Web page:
A People’s History of Recent Urban Transportation Innovation

Posted by Content Coordinator on Tuesday, August 18th, 2015


Executive Summary

BEGINNING IN THE 1950S, THE MAJORITY OF TRANSPORTATION POLICY WAS ALMOST ENTIRELY AUTO-ORIENTED. WEST SIDE HIGHWAY, NEW YORK CITY, 1951. LIBRARY OF CONGRESS.Recent innovations in urban transportation in the United States have consisted of resident-led efforts to create more ways of moving around the city. Rather than the adoption of new technology, these advances have centered on reintroducing human vitality into streets that have been lost to cars for decades. Our analysis of the human factors behind implementing small-scale change in a wholesale way shows that engagement from three areas of society is required for a city to innovate.

First and foremost, a civic sector that is resident-led, non-elite, and outside government—yet able to persuade local politicians to take risks—is paramount to the success of any city. Citizen-led campaigns can pressure authorities to change direction, diversify the mix of transportation options, and also provide evidence of why that change would be beneficial. Without a civic sector that can direct public support, urban transportation innovation will not reach its potential.

DANI SIMONS, FORMER NYC DOT DIRECTOR OF STRATEGIC COMMUNICATIONS. ASSOCIATED PRESS.Second, a bold mayor and transportation agency head who have both the courage to create the vision for a different kind of city and the management skills to compel their staff to do things differently are essential for the successful implementation of any change. Without the vision and mandate from the very top of city government, there is little chance of urban transportation reforms succeeding in the long run.

Finally, agency adoption is essential for the thorough implementation of new transportation practices. Without staff willing to challenge the existing culture and processes within city government, the city would only have pilot projects here and there to show for all its efforts. Without agency staff adopting new practices, wholesale change is not possible.

The following strategies can encourage more urban transportation innovation in the future:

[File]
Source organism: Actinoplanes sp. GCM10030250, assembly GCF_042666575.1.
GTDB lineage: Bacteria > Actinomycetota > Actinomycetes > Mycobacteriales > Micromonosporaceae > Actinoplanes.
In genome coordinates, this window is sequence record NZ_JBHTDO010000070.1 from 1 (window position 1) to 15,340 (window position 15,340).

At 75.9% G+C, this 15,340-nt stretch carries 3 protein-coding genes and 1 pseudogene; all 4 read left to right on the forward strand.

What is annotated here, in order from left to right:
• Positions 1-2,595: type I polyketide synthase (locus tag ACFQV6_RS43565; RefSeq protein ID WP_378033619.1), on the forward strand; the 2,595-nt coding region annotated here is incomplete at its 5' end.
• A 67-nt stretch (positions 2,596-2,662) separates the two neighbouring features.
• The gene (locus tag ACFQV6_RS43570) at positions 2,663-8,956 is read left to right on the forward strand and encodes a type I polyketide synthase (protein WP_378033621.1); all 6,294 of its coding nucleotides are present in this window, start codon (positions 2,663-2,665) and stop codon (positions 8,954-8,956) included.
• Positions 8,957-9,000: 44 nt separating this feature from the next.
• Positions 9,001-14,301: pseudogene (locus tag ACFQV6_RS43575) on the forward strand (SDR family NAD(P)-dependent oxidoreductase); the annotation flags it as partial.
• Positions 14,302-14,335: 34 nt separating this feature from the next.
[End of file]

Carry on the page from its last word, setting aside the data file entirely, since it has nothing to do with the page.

• Encourage civic organizations to emerge and reframe transportation issues as quality-of-life issues.
  • Reinforce public support through political organizing and leveraging technical expertise or data.
  • Bolster the courage of leaders willing to take on reform by connecting them with visible public support and a compelling communications strategy.
  • Position advocates on the inside to catalyze a reorientation of city agency and staff culture.
  • Perpetuate new norms by changing agency standards.
  • Create federal and state policies that recognize and reward small-scale urban transportation reform and tip the scales toward innovation.

Though much progress has been made in several cities, the human-oriented transportation changes examined here are not pervasive nationwide. Only a handful of cities have made lasting reforms that will stand the test of time, while the majority of federal and state transportation policies continue to support auto-oriented development. With the information here, we hope that more urban residents will take up the fight and continue to challenge the status quo and reclaim the streets that are the lifeblood of their cities.

Download full version (PDF): A People’s History of Recent Urban Transportation Innovation

About Transit Center
We spark innovations and support policies that improve public transportation for riders, businesses and communities. Better urban transit and increased ridership – along with housing affordability, good community design, equitable economic development, and other low-carbon modes of transportation such as walking and biking – are essential ingredients in urban vitality. Improving mobility for all will better the environment and public health through cleaner air and reduced carbon pollution, bolster the economy and increase access to jobs, and contribute to social equity and stronger mixed-use neighborhoods.


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